Tuesday 24 Nov 2020 | 00:40 | SYDNEY
Tuesday 24 Nov 2020 | 00:40 | SYDNEY

Too much finance?


Mark Thirlwell

8 September 2011 14:14

In a previous post, I noted that one alternative to asking the question of whether the manufacturing sector in the US was now too small was to ask whether other sectors have grown too large. The financial sector is one obvious candidate — over the last thirty years, the US financial sector has grown some six times faster than US nominal output.

Before the onset of the global financial crisis, many would have found the suggestion that finance was too big an implausible one. After all, the level of a country's financial development seems to be positively correlated with its growth prospects, and there is a large empirical literature investigating the workings of the finance-growth nexus. Then there are all those lovely high-pay, high-skill jobs on offer, which governments both national and local are extremely keen to attract and retain.

In the aftermath of the crisis, however, there has been a greater willingness to ask whether the financial sector may have grown too large in the US and some other developed economies. Certainly, the sheer scale of the financial pollution suffered by the world economy over the past couple of years suggests that our assessment of the relative costs and benefits of the sector merits a rethink, something which would also require that we do a better job of measuring both of these things.

It also requires thinking about whether the large public subsidies implied by government backing for the sector have distorted the structure of at least some developed economies. Indeed, there is now widespread agreement on the proposition that, not only did implicit government support lead to the creation of 'too important to fail' institutions in the run-up to the crisis, with destabilising consequences for risk-taking behaviour, but also that the problem has since grown worse. What is true for individual institutions may also apply to the sector as a whole.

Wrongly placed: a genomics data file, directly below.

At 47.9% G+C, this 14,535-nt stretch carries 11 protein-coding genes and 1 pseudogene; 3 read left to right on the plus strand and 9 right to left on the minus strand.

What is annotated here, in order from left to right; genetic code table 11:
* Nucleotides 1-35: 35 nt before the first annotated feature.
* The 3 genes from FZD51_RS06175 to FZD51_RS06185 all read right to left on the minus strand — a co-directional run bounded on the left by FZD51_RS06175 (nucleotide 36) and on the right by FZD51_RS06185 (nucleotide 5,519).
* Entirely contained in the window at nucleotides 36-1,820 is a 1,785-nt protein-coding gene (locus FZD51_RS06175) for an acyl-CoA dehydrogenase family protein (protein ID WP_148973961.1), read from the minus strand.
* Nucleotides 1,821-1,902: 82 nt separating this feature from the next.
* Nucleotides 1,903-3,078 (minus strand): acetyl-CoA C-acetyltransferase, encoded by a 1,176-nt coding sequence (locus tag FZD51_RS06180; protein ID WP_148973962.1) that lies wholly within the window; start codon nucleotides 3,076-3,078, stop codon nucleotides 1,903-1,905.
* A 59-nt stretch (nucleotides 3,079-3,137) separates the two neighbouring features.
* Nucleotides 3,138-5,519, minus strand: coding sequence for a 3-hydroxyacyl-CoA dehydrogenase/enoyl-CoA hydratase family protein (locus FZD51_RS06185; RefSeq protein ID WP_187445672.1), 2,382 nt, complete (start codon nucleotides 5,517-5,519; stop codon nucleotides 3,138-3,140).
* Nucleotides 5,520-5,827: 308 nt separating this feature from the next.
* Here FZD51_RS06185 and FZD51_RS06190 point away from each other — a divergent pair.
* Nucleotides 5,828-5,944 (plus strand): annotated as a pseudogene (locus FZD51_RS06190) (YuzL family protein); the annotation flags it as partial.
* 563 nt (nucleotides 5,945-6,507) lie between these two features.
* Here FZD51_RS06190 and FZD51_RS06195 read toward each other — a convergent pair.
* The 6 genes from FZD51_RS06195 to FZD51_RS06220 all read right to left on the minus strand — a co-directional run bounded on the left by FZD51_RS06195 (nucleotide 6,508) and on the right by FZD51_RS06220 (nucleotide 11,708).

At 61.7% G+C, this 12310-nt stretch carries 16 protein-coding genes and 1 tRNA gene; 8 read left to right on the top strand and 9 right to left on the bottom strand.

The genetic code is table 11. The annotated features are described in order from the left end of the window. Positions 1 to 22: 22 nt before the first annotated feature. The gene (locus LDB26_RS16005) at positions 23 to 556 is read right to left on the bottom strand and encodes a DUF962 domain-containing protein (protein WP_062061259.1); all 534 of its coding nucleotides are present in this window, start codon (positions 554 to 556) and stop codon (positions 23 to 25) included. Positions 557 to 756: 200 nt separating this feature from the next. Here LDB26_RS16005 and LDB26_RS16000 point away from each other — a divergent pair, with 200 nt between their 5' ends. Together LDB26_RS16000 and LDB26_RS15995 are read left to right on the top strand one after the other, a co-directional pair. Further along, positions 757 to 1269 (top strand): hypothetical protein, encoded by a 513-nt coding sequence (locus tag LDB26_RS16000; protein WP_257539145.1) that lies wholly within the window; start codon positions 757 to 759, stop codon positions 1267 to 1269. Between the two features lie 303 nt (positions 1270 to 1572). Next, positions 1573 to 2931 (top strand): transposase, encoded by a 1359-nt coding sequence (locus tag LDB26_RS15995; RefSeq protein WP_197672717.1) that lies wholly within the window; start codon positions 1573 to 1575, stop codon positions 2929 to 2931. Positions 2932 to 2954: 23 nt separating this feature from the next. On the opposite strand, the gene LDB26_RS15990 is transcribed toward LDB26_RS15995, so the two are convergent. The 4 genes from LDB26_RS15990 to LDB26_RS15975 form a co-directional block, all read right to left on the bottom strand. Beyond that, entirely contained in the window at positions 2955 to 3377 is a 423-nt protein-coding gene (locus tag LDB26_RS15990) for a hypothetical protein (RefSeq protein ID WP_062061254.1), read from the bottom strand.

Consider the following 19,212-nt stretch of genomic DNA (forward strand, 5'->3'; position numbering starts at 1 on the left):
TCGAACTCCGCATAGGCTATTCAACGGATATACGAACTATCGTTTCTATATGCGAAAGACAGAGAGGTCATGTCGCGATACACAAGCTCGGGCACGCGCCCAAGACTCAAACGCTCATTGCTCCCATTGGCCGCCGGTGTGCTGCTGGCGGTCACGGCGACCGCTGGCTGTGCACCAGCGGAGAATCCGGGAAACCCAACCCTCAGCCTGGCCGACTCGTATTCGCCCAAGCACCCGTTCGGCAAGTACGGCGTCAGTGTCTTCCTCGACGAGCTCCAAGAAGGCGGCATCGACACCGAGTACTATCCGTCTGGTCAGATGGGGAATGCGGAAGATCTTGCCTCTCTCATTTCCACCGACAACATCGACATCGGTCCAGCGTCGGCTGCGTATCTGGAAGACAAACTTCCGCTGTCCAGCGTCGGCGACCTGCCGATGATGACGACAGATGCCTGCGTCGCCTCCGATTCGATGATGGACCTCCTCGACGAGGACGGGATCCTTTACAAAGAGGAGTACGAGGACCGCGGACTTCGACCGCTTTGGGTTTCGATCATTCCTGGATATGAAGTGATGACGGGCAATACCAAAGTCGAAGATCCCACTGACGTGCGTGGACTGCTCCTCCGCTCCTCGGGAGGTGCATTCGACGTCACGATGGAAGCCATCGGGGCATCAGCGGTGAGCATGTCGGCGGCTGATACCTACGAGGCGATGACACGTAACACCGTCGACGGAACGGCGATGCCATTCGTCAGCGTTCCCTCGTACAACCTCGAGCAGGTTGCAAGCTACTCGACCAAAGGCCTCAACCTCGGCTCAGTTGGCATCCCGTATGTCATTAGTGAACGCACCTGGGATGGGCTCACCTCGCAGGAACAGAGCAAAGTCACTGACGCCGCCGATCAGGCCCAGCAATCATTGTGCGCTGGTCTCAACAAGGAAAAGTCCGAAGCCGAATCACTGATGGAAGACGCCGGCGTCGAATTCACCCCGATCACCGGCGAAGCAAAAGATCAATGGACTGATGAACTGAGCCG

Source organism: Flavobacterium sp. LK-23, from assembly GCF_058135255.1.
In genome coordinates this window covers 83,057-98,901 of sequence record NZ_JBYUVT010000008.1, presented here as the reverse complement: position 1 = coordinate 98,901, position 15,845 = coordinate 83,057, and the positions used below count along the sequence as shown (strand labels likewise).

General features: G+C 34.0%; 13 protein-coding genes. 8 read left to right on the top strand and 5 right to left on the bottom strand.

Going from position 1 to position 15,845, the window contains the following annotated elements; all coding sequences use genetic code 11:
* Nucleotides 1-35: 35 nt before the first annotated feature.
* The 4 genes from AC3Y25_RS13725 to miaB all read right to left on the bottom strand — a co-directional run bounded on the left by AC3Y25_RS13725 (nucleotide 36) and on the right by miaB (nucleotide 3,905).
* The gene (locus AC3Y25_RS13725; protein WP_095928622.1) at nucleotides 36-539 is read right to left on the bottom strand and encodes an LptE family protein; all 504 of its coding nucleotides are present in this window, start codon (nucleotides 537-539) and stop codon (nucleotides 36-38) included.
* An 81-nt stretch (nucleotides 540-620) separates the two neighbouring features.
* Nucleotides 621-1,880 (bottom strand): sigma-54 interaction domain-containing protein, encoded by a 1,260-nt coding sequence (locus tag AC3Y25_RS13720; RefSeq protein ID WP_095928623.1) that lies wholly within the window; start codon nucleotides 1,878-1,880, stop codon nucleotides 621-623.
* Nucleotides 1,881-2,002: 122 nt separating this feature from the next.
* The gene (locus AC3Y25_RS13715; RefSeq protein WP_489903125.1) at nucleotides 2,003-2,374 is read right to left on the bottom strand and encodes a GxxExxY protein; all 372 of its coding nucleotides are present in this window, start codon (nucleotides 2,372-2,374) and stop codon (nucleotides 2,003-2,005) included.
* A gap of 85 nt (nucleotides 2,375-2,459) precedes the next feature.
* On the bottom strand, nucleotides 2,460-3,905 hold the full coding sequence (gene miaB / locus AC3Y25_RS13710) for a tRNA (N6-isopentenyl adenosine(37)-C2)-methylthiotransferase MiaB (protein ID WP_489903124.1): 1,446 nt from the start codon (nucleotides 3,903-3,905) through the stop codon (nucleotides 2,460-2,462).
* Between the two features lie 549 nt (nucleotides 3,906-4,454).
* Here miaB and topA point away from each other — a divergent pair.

One result of the crisis is going to be a tougher regulatory environment, including requirements for more capital and more liquidity. All else being equal, this will imply some reduction in the size of the financial sector relative to its post-crisis high in countries like the US. Mind you, given uncertainties about some of the trade-offs involved, not to mention the past success of financial lobbyists in shaping the industry's regulatory environment, just how big any reduction will turn out be remains an open question.

Photo courtesy of TaxBrackets.